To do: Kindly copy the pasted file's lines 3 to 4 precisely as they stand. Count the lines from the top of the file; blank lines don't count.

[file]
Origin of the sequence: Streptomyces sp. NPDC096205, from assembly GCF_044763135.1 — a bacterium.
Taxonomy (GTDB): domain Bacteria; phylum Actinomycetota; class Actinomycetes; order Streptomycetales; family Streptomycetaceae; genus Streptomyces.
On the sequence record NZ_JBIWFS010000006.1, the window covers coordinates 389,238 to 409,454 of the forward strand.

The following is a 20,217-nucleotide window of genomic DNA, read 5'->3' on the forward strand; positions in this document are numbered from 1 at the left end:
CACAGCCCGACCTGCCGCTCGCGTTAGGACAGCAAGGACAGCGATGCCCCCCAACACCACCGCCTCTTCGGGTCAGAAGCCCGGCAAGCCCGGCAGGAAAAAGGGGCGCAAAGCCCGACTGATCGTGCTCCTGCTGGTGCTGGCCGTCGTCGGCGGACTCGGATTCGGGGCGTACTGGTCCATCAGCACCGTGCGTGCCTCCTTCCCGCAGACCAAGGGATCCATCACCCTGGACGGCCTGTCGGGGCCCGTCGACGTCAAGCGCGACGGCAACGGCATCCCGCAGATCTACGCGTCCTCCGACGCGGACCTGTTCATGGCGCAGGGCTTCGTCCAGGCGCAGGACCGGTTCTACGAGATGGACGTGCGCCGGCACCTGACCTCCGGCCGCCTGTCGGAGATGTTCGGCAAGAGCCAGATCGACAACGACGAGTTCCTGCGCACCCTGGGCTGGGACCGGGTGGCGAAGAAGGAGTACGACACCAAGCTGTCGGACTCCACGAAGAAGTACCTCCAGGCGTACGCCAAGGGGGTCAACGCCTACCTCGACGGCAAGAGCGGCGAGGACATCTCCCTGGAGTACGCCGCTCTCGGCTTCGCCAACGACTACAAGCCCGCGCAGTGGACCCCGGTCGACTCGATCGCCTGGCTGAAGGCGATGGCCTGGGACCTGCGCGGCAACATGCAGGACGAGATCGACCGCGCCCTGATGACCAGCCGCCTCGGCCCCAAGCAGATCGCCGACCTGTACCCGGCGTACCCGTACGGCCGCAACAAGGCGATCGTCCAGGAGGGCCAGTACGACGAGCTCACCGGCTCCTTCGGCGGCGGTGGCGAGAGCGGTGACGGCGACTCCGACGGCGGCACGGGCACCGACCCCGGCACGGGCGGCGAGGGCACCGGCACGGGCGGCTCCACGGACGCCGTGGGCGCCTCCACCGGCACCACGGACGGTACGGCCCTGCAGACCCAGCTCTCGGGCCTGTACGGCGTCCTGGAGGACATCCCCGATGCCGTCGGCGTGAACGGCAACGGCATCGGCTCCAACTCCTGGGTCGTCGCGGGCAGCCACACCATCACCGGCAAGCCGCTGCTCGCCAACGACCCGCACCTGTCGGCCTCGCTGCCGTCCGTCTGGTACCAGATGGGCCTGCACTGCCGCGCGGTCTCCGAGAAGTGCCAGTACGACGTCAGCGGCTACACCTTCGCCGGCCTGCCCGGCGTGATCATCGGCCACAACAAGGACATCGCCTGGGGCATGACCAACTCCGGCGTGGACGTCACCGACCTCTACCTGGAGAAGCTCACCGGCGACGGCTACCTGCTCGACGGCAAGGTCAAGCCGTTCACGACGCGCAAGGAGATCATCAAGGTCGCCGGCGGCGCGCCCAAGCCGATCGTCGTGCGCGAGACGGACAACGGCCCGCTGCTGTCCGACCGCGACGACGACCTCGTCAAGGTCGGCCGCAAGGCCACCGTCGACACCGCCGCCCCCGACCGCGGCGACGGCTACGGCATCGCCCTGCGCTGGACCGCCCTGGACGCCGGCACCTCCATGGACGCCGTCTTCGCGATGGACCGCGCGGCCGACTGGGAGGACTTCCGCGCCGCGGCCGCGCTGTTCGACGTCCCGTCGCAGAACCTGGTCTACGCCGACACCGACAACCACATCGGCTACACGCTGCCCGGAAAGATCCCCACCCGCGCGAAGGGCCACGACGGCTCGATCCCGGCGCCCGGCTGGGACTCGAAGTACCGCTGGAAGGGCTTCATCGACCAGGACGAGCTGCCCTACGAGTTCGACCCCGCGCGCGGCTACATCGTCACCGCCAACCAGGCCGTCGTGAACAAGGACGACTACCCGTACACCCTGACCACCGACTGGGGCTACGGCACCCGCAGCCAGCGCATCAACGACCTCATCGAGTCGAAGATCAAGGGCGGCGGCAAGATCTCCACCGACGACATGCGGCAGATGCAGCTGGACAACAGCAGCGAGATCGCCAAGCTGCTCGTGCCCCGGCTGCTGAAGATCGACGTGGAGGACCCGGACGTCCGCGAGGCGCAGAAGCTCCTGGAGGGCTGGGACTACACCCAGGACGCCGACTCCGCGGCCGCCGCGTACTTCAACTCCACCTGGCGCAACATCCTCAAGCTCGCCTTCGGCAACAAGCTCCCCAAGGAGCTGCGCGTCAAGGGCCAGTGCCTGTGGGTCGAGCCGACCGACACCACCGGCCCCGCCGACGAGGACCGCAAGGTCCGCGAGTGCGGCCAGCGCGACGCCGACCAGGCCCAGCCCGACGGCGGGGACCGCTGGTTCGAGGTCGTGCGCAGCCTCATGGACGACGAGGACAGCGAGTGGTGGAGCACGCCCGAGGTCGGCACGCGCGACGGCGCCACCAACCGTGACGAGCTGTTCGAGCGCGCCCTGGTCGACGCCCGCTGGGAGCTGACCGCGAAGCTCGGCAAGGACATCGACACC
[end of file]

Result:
On the sequence record NZ_JBIWFS010000006.1, the window covers coordinates 389,238 to 409,454 of the forward strand.

The following is a 20,217-nucleotide window of genomic DNA, read 5'->3' on the forward strand; positions in this document are numbered from 1 at the left end: